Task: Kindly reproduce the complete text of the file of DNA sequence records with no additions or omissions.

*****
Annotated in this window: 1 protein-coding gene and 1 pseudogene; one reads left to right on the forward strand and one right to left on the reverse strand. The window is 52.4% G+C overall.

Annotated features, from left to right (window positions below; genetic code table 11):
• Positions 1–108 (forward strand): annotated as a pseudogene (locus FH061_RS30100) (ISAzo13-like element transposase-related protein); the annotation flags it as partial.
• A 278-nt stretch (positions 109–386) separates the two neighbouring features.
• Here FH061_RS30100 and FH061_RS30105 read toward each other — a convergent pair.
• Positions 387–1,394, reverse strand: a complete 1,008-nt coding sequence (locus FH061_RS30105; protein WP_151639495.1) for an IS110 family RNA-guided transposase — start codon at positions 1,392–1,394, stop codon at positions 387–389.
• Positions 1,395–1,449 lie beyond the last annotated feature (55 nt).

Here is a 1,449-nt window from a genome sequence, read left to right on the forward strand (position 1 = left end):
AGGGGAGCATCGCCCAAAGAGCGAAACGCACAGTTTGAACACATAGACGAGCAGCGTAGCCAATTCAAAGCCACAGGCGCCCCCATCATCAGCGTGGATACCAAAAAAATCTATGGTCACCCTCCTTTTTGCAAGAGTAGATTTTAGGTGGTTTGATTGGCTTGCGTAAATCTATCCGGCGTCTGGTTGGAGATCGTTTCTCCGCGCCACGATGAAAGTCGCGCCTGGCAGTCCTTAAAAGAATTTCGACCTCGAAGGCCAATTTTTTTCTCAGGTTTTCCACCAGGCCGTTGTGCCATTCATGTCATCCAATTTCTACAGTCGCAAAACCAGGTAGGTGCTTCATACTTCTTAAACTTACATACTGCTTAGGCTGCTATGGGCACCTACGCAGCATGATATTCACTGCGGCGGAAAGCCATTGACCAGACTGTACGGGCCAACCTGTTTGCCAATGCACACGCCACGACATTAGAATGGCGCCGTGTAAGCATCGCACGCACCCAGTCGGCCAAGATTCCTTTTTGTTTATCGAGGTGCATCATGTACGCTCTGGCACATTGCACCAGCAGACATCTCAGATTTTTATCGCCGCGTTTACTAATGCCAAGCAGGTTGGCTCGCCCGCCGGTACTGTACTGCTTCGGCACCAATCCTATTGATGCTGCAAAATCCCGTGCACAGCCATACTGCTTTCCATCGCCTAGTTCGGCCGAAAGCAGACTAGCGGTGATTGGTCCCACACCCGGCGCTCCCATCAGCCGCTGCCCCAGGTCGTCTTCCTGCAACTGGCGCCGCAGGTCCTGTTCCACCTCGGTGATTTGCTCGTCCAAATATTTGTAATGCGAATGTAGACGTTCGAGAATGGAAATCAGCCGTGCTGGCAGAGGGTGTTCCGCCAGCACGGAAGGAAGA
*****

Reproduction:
Annotated in this window: 1 protein-coding gene and 1 pseudogene; one reads left to right on the forward strand and one right to left on the reverse strand. The window is 52.4% G+C overall.

Annotated features, from left to right (window positions below; genetic code table 11):
• Positions 1–108 (forward strand): annotated as a pseudogene (locus FH061_RS30100) (ISAzo13-like element transposase-related protein); the annotation flags it as partial.
• A 278-nt stretch (positions 109–386) separates the two neighbouring features.
• Here FH061_RS30100 and FH061_RS30105 read toward each other — a convergent pair.
• Positions 387–1,394, reverse strand: a complete 1,008-nt coding sequence (locus FH061_RS30105; protein WP_151639495.1) for an IS110 family RNA-guided transposase — start codon at positions 1,392–1,394, stop codon at positions 387–389.
• Positions 1,395–1,449 lie beyond the last annotated feature (55 nt).

Here is a 1,449-nt window from a genome sequence, read left to right on the forward strand (position 1 = left end):
AGGGGAGCATCGCCCAAAGAGCGAAACGCACAGTTTGAACACATAGACGAGCAGCGTAGCCAATTCAAAGCCACAGGCGCCCCCATCATCAGCGTGGATACCAAAAAAATCTATGGTCACCCTCCTTTTTGCAAGAGTAGATTTTAGGTGGTTTGATTGGCTTGCGTAAATCTATCCGGCGTCTGGTTGGAGATCGTTTCTCCGCGCCACGATGAAAGTCGCGCCTGGCAGTCCTTAAAAGAATTTCGACCTCGAAGGCCAATTTTTTTCTCAGGTTTTCCACCAGGCCGTTGTGCCATTCATGTCATCCAATTTCTACAGTCGCAAAACCAGGTAGGTGCTTCATACTTCTTAAACTTACATACTGCTTAGGCTGCTATGGGCACCTACGCAGCATGATATTCACTGCGGCGGAAAGCCATTGACCAGACTGTACGGGCCAACCTGTTTGCCAATGCACACGCCACGACATTAGAATGGCGCCGTGTAAGCATCGCACGCACCCAGTCGGCCAAGATTCCTTTTTGTTTATCGAGGTGCATCATGTACGCTCTGGCACATTGCACCAGCAGACATCTCAGATTTTTATCGCCGCGTTTACTAATGCCAAGCAGGTTGGCTCGCCCGCCGGTACTGTACTGCTTCGGCACCAATCCTATTGATGCTGCAAAATCCCGTGCACAGCCATACTGCTTTCCATCGCCTAGTTCGGCCGAAAGCAGACTAGCGGTGATTGGTCCCACACCCGGCGCTCCCATCAGCCGCTGCCCCAGGTCGTCTTCCTGCAACTGGCGCCGCAGGTCCTGTTCCACCTCGGTGATTTGCTCGTCCAAATATTTGTAATGCGAATGTAGACGTTCGAGAATGGAAATCAGCCGTGCTGGCAGAGGGTGTTCCGCCAGCACGGAAGGAAGA